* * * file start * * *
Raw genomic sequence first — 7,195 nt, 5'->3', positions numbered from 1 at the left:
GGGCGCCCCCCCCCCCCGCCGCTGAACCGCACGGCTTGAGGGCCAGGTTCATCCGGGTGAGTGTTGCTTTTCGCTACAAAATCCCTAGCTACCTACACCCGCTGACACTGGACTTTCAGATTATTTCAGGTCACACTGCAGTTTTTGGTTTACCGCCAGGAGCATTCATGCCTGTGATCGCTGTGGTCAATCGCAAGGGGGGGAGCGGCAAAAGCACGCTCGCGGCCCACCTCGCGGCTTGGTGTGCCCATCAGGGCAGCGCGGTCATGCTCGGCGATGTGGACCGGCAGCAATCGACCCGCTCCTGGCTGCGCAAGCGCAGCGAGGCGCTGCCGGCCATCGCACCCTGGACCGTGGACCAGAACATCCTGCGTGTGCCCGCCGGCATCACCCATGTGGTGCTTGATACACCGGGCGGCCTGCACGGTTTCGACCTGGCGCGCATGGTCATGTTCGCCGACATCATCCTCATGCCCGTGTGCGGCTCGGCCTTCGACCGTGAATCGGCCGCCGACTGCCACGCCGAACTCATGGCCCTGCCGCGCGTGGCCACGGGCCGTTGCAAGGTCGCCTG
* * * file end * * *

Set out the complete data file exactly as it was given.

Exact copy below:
Raw genomic sequence first — 7,195 nt, 5'->3', positions numbered from 1 at the left:
GGGCGCCCCCCCCCCCCGCCGCTGAACCGCACGGCTTGAGGGCCAGGTTCATCCGGGTGAGTGTTGCTTTTCGCTACAAAATCCCTAGCTACCTACACCCGCTGACACTGGACTTTCAGATTATTTCAGGTCACACTGCAGTTTTTGGTTTACCGCCAGGAGCATTCATGCCTGTGATCGCTGTGGTCAATCGCAAGGGGGGGAGCGGCAAAAGCACGCTCGCGGCCCACCTCGCGGCTTGGTGTGCCCATCAGGGCAGCGCGGTCATGCTCGGCGATGTGGACCGGCAGCAATCGACCCGCTCCTGGCTGCGCAAGCGCAGCGAGGCGCTGCCGGCCATCGCACCCTGGACCGTGGACCAGAACATCCTGCGTGTGCCCGCCGGCATCACCCATGTGGTGCTTGATACACCGGGCGGCCTGCACGGTTTCGACCTGGCGCGCATGGTCATGTTCGCCGACATCATCCTCATGCCCGTGTGCGGCTCGGCCTTCGACCGTGAATCGGCCGCCGACTGCCACGCCGAACTCATGGCCCTGCCGCGCGTGGCCACGGGCCGTTGCAAGGTCGCCTG